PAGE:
Today was my third day in Kurdistan, after arriving Saturday afternoon. I was picked up by two Kiwis, a Brit and an American, all coming from Cypress to come pray in Kurdistan. They delivered me to the home of Tim and Sarah Buxton, who work for World Orphans, the organization we are here to work with. The Buxtons have been here for a year and a half with their teammates who have been in this area for five years. The Buxtons landed in Kurdistan (northern Iraq) on the very day that ISIS took the city of Mosul, so their intention to come do development work and community building quickly became a relief effort to help those displaced by ISIS.
This building, which they call The Refuge, was their original intended mission: a community center where people could come for classes, weddings, etc. Now it holds a kind of day school for children from their five refugee camps. (More on the school tomorrow.) We got a tour of this building and saw the graveled part of the compound where this group hosted their very first group of refugees--twenty Shabak Kurds from Mosul who had been squatting in some houses under construction, but were being evicted by the builder. The mayor of Soran, a Muslim man who has been supporting the work, asked them to provide a place for these twenty families to put up their UN tents. In six days, Tim and his colleagues leveled the hilly plot, removing over 100 truckloads of dirt and bringing in 200 truckloads of rock, as well as built a bath house and installed water tanks. Now these families are in semi-permanent housing in the first camp that we visited (the mostly recently completed).
We had been told that these communities are very protective of their women, but that the women would be very eager to see the women on our team. Sure enough, when we walked into the camp where the Shabak Kurds are living now, many women came to peek out their doors at us, averting their eyes from the men and staring openly and smiling at us women. I was beckoned in by a teenage girl holding a 6-8 month old baby and presented to her mother (the baby's mother) and her grandmother. Her 10 or 11-year-old brother joined us also. While I played with the baby and drank tea with the grandmother, the girl and her brother played with my camera. There were no shared languages among us, but I showed them photos of my family and we tried to communicate with one another. I'm going to see about getting some of these photos printed in town to take back to the family later in the week. Later I learned that this baby is likely the one who was born while the families were living in the compound at The Refuge.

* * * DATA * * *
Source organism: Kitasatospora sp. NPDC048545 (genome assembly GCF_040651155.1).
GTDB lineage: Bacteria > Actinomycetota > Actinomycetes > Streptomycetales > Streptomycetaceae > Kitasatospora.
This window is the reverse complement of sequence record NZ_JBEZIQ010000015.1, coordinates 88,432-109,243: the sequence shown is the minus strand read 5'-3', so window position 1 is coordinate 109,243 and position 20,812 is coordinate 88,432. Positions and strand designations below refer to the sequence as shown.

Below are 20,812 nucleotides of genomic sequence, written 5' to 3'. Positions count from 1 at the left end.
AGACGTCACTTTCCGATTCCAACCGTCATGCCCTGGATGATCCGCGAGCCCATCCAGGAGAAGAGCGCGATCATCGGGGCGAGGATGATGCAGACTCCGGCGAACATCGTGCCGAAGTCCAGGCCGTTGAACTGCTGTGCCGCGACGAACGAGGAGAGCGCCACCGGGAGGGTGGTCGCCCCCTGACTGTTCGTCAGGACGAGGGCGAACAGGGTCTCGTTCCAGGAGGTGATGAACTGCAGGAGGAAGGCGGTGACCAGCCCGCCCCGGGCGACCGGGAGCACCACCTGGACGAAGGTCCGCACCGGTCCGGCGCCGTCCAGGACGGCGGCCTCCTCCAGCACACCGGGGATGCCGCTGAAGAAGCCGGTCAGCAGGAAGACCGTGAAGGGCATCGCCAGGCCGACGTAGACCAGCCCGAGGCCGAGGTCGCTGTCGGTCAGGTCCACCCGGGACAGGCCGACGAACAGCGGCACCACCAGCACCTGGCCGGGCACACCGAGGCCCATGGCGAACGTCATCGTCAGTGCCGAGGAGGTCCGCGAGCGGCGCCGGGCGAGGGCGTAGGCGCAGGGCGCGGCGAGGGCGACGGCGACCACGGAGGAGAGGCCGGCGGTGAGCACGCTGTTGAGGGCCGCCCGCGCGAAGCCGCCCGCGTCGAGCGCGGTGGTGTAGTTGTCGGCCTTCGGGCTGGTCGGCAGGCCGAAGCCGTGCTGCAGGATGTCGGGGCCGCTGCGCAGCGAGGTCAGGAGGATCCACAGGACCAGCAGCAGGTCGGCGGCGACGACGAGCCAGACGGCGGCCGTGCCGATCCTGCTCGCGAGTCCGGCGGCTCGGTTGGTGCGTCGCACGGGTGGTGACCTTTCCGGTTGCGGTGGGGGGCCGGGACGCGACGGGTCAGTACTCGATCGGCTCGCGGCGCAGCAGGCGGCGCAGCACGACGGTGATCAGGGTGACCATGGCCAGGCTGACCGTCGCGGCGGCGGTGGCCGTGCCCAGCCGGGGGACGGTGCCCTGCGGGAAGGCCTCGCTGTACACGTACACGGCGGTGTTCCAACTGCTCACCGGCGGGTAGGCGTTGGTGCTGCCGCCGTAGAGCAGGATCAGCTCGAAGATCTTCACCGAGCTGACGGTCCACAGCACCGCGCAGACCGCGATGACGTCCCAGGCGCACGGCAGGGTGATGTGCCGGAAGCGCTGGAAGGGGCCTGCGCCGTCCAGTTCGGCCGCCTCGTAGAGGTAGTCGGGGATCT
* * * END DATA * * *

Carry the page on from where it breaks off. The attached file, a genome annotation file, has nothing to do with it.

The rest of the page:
Given my interests in maternal health, naturally I gravitated toward the smallest babies I could find, and in the next camp we visited, one that hosted about a dozen Yezidi families, I met this woman and her little nephew. A Kurdish Christian from Oregon who is traveling on our team was nearby, and helped me ask a few preliminary questions. She explained that their family, including the baby's mother, ran from Sinjar Mountain about 18 months ago when this guy was only 20 days old. Unlike the Shabak Kurds, who had a couple of days' notice to prepare to run, as well as some vehicles to escape in, the Yezidi had only moments to grab their children and run. This is evident even between these two homes that I visited. The Shabak women had rugs, blankets, tea cups, even a television. The woman above, who lives with her teen-aged daughter and other family members, had almost nothing but some cooking supplies and some blankets which they had obtained along the past year and a half they've been fleeing. They have been in this cement block, three room home constructed by World Orphans and its partners, for only the past four months. Prior to that they slept anywhere they could find a roof overhead. Now the winter is coming to these mountains (it's already quite cold, and it's only going to get colder still--snow is on the way in the next month or so) and they have nothing to protect them from the cold cement floor.